Poor parenting can significantly increase the risk of young people becoming involved in anti-social or offending behaviour but bringing up children can be very difficult. Teenage years especially can be a stressful period and it can be even harder for parents when their child commits an offence. We offer advice and support and provide courses to help you better manage your relationship with your child. This can be done on a voluntary basis, without a court making an order.

We also invite parents to enter a Parenting Contract as a way of providing support to the family, for example if there are problems with a child being involved in anti-social behaviour. Where improved parenting could be beneficial but the parents are unwilling to engage, the courts can impose a Parenting Order.


Restorative justice

We have found that one of the best ways to discourage young people from committing further crime is to make them face the consequences of their actions and the harm caused. Victim participation is always voluntary, and offenders need to have admitted some responsibility. This can lead to the offender making reparation - either to the victim or the wider community. There are two types:

Indirect - the offender and victim do not meet face to face, but communicate through someone else or in writing.

Direct - with the help of a facilitator, this can be between just the victim and the offender or it may involve a conference with supporters for victim and offender attending. Community representatives may attend if appropriate.

Restorative justice can help people find local solutions to local problems and  build stronger, more cohesive communities. Residents can be volunteer facilitators, make suggestions for local restorative projects or act as supporters for victims and offenders. Restorative justice holds offenders to account, allowing them to take responsibility for their actions and identify steps to help them stop offending. Many victims have found that becoming involved in the criminal justice process helps them deal with their anxiety and the anger following the crime. Telling the offender what you have suffered and gone through can help you feel better and help put the memory behind you.

3 key elements form the basis of restorative justice in practice.

  • Responsibility - holding young people to account for their actions and  encouraging the development of more responsible behaviour
  • Restoration - exploring how to make amends - to victims crime or to the community in general i.e. reparation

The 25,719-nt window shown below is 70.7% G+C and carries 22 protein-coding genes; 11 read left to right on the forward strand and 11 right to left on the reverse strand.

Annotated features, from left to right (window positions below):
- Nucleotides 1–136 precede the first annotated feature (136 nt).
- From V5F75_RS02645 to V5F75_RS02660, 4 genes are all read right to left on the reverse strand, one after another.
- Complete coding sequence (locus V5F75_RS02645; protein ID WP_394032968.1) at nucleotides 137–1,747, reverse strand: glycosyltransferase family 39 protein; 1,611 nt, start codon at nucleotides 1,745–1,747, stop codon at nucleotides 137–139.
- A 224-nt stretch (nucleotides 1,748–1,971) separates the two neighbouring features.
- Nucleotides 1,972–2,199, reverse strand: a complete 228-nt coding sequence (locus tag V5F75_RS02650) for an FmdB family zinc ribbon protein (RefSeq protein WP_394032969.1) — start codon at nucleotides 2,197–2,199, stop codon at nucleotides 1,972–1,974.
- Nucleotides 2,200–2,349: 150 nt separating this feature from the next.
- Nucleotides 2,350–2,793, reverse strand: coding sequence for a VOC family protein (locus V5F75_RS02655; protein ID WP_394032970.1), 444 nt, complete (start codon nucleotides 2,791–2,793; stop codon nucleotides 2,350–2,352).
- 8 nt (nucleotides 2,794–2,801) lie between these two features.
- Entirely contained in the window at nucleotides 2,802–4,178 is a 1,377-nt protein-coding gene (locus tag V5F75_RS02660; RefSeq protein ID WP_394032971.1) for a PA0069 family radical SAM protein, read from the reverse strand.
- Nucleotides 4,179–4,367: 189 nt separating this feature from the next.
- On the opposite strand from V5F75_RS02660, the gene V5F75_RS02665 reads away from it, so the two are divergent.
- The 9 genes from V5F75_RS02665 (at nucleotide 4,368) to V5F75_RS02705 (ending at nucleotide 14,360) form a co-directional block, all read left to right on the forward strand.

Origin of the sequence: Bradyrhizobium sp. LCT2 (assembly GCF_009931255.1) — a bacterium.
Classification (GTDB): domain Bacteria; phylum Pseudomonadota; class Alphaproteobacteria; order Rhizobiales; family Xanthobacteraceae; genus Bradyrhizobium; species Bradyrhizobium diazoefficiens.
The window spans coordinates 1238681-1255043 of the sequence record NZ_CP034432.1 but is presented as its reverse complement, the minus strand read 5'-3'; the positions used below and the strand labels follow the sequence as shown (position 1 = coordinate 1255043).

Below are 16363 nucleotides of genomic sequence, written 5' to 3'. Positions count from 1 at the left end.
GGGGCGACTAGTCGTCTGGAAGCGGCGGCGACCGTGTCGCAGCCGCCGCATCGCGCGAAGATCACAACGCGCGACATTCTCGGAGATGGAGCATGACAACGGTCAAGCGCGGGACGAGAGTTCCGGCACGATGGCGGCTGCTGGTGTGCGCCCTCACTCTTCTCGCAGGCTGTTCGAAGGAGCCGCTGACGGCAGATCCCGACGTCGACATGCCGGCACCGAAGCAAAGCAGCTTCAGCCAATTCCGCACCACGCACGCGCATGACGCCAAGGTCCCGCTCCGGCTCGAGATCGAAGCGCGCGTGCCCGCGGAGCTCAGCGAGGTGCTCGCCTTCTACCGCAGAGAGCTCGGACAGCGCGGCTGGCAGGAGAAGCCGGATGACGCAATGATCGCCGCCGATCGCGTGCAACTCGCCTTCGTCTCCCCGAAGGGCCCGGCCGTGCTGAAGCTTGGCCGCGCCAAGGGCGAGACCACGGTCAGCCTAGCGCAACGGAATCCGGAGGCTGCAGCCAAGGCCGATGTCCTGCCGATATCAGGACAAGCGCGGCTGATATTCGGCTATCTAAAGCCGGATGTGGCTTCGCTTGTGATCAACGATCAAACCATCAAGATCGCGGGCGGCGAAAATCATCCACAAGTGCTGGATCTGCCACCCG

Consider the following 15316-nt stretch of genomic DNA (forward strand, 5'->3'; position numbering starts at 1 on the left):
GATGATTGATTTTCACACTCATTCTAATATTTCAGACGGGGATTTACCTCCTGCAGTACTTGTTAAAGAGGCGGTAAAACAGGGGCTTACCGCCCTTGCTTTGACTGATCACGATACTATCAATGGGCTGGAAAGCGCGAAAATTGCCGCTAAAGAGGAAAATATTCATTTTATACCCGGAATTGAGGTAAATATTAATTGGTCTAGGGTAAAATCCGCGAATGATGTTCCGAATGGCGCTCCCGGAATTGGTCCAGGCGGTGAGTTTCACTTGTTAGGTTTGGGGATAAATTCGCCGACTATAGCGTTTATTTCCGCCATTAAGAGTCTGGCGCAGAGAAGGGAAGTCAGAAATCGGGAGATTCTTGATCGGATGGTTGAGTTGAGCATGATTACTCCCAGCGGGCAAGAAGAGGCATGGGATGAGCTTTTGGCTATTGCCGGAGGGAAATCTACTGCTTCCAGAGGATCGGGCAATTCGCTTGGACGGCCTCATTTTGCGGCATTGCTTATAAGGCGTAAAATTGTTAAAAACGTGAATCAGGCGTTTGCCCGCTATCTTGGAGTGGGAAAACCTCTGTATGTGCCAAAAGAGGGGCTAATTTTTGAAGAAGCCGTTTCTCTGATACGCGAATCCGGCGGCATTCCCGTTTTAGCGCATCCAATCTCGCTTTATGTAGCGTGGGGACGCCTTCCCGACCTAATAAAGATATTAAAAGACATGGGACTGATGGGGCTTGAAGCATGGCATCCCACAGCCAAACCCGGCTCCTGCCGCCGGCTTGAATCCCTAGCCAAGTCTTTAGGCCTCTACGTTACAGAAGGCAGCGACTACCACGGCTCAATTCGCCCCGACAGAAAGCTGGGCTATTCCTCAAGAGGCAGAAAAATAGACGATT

• Re-integration - seeking to provide support, assistance and guidance so that young people grow into law abiding adults.

There are several models of restorative justice: are being developed:

  • Victim consultation - gives official recognition that victims have suffered an injustice and are entitled to have their views taken into consideration.
  • Victim support or assistance - more usually provided by victim support agencies; is restorative in nature as the victims draw a line under the offence.
  • Letters of apology - where sincere and sensitively presented, such apologies allow offenders to show remorse and accept responsibility.
  • Direct reparation to the victim - an apology, financial reparation or practical work to repair damage. Requires consent from all parties and must be supervised at all times.
  • Community reparation - practical reparative work for the benefit of the community, usually where the victim or offender does not consent to other forms of reparation or where there is no identifiable victim.
  • Direct or indirect mediation - which involves dialogue between the offender and victim, either face to face or through a mediator. This must be voluntary and requires the consent of both parties.
  • Family group conferencing - allows a wide group of participants including family members and supporters for offender and victim, who may themselves have been affected by the offence. The participation of others can be significant to recovery or rehabilitation.
  • Community conferencing - similar to family group conferencing but all the work of the conference is done in the presence of the victim.

Substance misuse

The YOS Substance Misuse Worker works with young people when their offending is linked to substance misuse.

Once a young person is referred, a comprehensive assessment is carried out in order to identify needs, and a care plan agreed. The sort of support we do includes education, misuse reduction plans, harm minimisation, relapse prevention and general support work. A nurse also comes carries out a general health assessment, offering advice on general health and things like immunisations and sexual health.

A family support worker is available too for any parents who feel they need advice, information or support regarding their child's substance misuse.


How would you rate the information on this page?

Share this page